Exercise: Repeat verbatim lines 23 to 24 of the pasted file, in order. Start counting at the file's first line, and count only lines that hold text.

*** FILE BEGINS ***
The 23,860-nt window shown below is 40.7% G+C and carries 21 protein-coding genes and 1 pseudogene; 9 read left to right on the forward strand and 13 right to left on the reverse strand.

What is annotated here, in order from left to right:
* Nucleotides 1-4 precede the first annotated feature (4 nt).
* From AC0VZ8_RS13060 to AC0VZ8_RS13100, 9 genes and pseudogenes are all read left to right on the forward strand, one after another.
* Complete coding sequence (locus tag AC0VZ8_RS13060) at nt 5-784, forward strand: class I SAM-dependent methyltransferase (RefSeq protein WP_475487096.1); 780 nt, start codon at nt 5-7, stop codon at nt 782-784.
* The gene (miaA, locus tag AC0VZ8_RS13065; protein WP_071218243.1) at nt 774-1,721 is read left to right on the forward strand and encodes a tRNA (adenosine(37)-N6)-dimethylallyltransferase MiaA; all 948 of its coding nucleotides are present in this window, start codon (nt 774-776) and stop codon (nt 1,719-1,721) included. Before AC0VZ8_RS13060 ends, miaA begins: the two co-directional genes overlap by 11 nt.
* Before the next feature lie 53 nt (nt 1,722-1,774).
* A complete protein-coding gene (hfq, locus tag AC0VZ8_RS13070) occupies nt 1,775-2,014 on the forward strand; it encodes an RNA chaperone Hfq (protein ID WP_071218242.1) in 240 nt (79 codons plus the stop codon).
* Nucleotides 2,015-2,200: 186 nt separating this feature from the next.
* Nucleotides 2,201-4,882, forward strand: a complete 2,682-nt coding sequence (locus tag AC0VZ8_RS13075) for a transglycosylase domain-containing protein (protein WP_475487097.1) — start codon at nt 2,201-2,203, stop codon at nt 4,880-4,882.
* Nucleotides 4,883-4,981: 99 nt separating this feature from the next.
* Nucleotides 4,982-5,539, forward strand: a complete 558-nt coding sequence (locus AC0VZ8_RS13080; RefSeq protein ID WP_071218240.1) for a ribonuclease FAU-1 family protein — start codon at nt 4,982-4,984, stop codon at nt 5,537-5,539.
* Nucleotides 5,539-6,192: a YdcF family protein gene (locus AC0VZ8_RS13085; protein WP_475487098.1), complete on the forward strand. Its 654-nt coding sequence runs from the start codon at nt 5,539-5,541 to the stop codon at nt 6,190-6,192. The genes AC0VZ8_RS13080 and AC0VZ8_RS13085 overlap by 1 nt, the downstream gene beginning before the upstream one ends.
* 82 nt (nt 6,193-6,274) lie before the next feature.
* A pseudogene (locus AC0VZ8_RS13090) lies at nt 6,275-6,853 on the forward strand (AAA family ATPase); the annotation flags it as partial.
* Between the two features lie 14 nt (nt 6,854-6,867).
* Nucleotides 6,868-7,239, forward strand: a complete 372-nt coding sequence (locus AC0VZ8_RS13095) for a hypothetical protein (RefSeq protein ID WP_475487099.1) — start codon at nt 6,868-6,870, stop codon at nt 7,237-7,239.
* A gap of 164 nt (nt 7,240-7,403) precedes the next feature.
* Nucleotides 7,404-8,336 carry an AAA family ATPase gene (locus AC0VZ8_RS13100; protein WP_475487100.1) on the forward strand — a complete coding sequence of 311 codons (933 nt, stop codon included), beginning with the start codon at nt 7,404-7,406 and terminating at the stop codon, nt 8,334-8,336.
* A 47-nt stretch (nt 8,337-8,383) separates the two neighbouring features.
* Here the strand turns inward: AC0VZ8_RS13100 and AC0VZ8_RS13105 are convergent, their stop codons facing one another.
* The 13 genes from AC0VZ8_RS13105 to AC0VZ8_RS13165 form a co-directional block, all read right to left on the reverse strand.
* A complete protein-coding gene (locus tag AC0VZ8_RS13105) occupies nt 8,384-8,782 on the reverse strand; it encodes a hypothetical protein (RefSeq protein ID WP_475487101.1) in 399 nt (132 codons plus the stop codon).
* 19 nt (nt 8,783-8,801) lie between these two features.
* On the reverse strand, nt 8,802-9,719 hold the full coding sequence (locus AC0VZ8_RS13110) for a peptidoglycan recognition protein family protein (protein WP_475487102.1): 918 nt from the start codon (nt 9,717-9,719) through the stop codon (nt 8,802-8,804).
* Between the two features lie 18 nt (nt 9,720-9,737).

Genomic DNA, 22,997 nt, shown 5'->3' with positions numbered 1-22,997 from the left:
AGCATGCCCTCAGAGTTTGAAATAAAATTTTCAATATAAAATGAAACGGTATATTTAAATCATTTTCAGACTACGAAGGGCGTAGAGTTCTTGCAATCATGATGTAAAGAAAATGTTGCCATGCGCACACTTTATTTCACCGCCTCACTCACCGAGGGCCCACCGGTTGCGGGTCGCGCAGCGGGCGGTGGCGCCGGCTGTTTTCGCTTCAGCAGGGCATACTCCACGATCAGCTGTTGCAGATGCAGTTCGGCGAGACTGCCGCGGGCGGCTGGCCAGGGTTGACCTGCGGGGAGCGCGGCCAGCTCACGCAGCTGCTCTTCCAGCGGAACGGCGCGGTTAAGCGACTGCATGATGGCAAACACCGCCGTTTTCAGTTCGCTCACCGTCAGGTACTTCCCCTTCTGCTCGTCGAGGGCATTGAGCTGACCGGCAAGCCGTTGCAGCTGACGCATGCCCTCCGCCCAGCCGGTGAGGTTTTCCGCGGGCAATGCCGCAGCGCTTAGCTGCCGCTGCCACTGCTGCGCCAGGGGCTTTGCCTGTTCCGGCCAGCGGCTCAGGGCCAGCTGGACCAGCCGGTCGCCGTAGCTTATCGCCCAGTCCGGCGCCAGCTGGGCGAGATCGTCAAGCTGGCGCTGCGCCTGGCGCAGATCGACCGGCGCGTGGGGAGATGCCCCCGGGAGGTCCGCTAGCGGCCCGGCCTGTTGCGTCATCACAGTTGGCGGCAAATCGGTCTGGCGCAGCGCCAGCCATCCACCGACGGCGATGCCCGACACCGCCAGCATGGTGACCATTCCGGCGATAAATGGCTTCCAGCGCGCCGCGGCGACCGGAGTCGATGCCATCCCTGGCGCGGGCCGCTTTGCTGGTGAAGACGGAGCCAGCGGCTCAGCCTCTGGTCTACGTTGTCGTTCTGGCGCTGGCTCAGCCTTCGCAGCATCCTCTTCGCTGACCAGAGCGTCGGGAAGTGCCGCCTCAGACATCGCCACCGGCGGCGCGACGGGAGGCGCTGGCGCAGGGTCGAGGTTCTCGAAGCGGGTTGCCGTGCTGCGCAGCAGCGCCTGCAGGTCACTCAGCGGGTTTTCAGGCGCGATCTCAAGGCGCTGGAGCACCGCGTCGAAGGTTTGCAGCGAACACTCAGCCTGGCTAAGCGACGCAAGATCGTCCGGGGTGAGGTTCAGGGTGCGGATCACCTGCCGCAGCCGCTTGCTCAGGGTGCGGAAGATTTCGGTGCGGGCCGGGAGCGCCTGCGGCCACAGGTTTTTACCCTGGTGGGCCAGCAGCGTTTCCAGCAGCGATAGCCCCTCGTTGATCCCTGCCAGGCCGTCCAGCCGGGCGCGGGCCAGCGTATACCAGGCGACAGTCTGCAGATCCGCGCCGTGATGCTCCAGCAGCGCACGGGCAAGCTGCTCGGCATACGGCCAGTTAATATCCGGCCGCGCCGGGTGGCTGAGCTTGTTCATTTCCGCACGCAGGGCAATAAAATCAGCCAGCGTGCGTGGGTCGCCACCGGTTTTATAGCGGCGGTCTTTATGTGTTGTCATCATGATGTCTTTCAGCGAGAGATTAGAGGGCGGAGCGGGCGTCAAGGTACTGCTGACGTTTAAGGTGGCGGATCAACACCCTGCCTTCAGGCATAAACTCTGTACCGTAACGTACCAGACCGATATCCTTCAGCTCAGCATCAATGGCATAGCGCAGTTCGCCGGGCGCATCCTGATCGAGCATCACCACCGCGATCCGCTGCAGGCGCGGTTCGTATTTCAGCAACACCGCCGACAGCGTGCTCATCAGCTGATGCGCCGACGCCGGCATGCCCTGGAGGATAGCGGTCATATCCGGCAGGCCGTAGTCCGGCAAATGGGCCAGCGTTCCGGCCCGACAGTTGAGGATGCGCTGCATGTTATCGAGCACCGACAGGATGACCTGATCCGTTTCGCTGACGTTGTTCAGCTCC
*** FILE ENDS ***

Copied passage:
* A complete protein-coding gene (locus tag AC0VZ8_RS13105) occupies nt 8,384-8,782 on the reverse strand; it encodes a hypothetical protein (RefSeq protein ID WP_475487101.1) in 399 nt (132 codons plus the stop codon).
* 19 nt (nt 8,783-8,801) lie between these two features.